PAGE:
Weekly output: smartphone biometric security, Google vs. the headphone jack, Voatz blockchain absentee voting

Once again, Columbus Day–or, if you prefer, Indigenous People’s Day–delivered the unwelcome combination of our kid’s school being closed while both my wife and I still had to work. I joked on Twitter about resolving the argument over what to call this fake holiday and also saving Americans billions in day-care costs by abolishing it outright. But on reflection, the widely-tweeted suggestion that we relegate Columbus Day to a trivia question and promote Election Day to actual, don’t-have-to-work holiday status makes much more sense.

10/8/2018: Unlock your phone with your face or fingerprint? Here’s how to shut that off – quickly, This Morning With Gordon Deal

I talked about the subject of my most recent USA Today column on this business-news radio show.

10/10/2018: With Google’s new devices, music fans once again don’t get jack, Yahoo Finance

I’ve had this post in mind for a while, ever since conversations at events like Mobile World Congress and IFA revealed their lack of interest in shipping USB-C headphones. I expected that Google wouldn’t retreat from last year’s idiotic move to remove the headphone jack from its flagship smartphones, but I didn’t realize they would pull the same stunt with the new Pixel Slate tablet.

10/11/2018: This startup wants to secure absentee voting with a blockchain, Yahoo Finance

Even after spending a couple of weeks talking to various experts, I still have questions about how Voatz has been securing its blockchain-based voting system and whether states have thought long enough about how to ease absentee voting for faraway citizens. That said, many of the other options for absentee voting look even worse, something upon which I hope to write further in the coming weeks.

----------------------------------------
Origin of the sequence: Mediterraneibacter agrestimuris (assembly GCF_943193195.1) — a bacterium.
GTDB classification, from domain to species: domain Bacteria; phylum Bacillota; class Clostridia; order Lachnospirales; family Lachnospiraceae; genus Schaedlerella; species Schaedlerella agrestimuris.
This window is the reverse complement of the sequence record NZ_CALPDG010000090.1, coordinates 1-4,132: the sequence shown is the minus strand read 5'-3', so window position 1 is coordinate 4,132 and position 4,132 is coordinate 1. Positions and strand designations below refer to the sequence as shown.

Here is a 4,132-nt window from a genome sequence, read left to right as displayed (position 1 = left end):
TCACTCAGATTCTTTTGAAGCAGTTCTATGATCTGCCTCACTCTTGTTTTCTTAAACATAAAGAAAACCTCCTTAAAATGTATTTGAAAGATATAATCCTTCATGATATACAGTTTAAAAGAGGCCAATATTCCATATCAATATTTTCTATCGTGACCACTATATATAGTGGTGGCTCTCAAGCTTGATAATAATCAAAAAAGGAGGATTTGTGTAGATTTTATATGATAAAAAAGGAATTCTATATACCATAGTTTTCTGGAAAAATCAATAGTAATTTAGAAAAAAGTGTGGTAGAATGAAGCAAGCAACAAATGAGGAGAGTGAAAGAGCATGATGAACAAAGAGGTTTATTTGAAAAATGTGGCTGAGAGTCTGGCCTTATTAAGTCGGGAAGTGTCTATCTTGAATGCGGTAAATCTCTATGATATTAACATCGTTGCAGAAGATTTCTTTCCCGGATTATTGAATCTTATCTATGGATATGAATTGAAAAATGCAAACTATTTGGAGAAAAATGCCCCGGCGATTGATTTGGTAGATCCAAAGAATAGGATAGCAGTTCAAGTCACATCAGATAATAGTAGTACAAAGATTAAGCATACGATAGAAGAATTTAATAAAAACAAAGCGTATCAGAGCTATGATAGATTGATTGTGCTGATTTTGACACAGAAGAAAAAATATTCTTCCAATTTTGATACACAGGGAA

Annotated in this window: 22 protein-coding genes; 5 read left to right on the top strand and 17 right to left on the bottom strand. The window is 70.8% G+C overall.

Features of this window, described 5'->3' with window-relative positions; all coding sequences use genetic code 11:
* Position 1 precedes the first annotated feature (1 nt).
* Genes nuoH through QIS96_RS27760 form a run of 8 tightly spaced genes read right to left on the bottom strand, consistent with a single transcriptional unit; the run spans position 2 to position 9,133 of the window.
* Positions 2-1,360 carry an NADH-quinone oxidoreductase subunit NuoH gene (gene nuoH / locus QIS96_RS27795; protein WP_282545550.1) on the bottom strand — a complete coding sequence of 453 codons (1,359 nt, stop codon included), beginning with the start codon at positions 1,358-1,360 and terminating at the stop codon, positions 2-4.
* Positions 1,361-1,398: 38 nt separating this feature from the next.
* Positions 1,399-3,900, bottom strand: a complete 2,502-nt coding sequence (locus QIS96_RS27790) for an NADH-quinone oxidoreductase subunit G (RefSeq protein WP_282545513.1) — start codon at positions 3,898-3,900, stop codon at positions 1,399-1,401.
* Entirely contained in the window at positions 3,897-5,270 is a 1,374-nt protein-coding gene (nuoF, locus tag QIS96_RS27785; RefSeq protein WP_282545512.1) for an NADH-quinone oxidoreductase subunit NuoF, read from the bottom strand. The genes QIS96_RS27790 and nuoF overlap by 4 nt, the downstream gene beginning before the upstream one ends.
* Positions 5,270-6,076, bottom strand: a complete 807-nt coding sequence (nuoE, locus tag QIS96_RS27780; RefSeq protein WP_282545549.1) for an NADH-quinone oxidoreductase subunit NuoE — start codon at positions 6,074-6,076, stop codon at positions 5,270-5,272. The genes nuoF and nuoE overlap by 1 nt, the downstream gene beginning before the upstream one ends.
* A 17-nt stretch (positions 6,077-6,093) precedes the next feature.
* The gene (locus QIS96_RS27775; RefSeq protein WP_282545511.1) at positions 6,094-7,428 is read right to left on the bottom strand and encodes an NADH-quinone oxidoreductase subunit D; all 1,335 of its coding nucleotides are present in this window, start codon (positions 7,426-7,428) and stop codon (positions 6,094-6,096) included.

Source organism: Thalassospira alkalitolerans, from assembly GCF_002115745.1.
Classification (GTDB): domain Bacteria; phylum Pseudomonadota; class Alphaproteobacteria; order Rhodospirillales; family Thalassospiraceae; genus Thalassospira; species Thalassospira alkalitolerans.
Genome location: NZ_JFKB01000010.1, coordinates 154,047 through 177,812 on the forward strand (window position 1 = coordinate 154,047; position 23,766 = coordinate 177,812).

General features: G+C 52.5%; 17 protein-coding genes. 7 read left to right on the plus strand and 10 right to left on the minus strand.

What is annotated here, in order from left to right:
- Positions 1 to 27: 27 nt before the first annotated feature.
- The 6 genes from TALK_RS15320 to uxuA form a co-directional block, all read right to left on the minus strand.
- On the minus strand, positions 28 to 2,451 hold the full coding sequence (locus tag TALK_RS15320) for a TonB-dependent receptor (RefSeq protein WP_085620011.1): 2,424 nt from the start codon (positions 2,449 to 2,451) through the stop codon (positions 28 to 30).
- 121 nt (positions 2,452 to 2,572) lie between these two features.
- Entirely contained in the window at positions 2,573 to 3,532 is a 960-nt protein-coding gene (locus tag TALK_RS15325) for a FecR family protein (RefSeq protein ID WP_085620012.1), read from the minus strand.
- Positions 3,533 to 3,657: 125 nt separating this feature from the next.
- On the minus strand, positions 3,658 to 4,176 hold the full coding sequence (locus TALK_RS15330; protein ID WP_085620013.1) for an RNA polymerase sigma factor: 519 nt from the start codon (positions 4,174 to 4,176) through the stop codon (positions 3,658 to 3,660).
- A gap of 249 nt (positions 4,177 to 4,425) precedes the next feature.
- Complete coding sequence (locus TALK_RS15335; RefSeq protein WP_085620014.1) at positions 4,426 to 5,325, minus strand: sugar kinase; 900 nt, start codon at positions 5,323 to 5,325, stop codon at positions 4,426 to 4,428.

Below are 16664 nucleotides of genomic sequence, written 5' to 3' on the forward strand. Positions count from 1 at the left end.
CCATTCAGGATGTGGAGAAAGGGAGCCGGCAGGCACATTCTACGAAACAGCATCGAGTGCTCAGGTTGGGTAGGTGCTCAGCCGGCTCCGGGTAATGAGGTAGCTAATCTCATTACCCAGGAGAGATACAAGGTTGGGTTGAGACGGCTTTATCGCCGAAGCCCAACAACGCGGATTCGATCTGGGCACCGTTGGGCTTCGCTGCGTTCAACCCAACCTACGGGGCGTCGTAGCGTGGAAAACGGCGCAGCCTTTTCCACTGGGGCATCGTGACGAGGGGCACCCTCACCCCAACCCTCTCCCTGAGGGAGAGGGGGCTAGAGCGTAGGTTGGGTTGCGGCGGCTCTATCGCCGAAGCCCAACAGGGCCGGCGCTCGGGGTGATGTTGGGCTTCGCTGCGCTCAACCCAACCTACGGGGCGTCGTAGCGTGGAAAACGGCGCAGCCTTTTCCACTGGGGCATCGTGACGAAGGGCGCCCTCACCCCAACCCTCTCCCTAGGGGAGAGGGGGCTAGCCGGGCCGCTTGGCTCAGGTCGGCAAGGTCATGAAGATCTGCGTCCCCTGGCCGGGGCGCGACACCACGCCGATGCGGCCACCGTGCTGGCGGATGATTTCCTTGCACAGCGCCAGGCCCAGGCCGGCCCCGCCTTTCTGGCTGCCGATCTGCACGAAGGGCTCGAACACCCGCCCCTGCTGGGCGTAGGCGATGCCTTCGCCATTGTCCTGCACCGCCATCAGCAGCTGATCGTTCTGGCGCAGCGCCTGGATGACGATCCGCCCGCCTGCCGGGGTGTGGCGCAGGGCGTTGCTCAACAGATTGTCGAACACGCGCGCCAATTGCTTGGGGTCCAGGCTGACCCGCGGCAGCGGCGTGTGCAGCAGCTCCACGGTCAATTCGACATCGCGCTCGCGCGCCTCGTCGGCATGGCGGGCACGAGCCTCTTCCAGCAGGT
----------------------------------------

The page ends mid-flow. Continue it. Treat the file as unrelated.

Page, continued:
Updated 10/21/2018 to add a link to the Gordon Deal show.

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Weekly output: dead hard drive, Mac Observer, Safari vs. Facebook Like and Share buttons, Twitter bots (x2)

My last long-haul business travel for the first half of this year starts early Monday morning, when I head to National Airport to start my journey to Shanghai for CES Asia. Like last year, I’m helping emcee the Last Gadget Standing show there; unlike last year, I imagine I’ll be hearing more pronounced reactions in China to President Trump’s increasingly angry outbursts about international trade.

6/5/2018: This Morning with Gordon Deal June 05, 2018, This Morning with Gordon Deal

I talked to this show’s host about my experience destroying a dead backup hard drive with a crowbar, as recounted in my earlier USA Today column. My spot comes up about 13:30 into the show.

6/5/2018: TMO Background Mode Interview with Freelance Tech Journalist Rob Pegoraro, The Mac Observer

I talked to TMO’s John Martellaro about my experience doing a drive transplant on an old iMac, Google’s I/O news, the EU’s General Data Protection Regulation and more.

6/6/2018: Apple’s Safari to Facebook’s Like and Share buttons: Dislike, The Parallax

I wrote an explainer for my newest client about how Safari will block Facebook’s Like and Share buttons–along with those of other social networks–to stop a common form of Web tracking. Along the way, Apple might wind up boosting two of its own lines of business.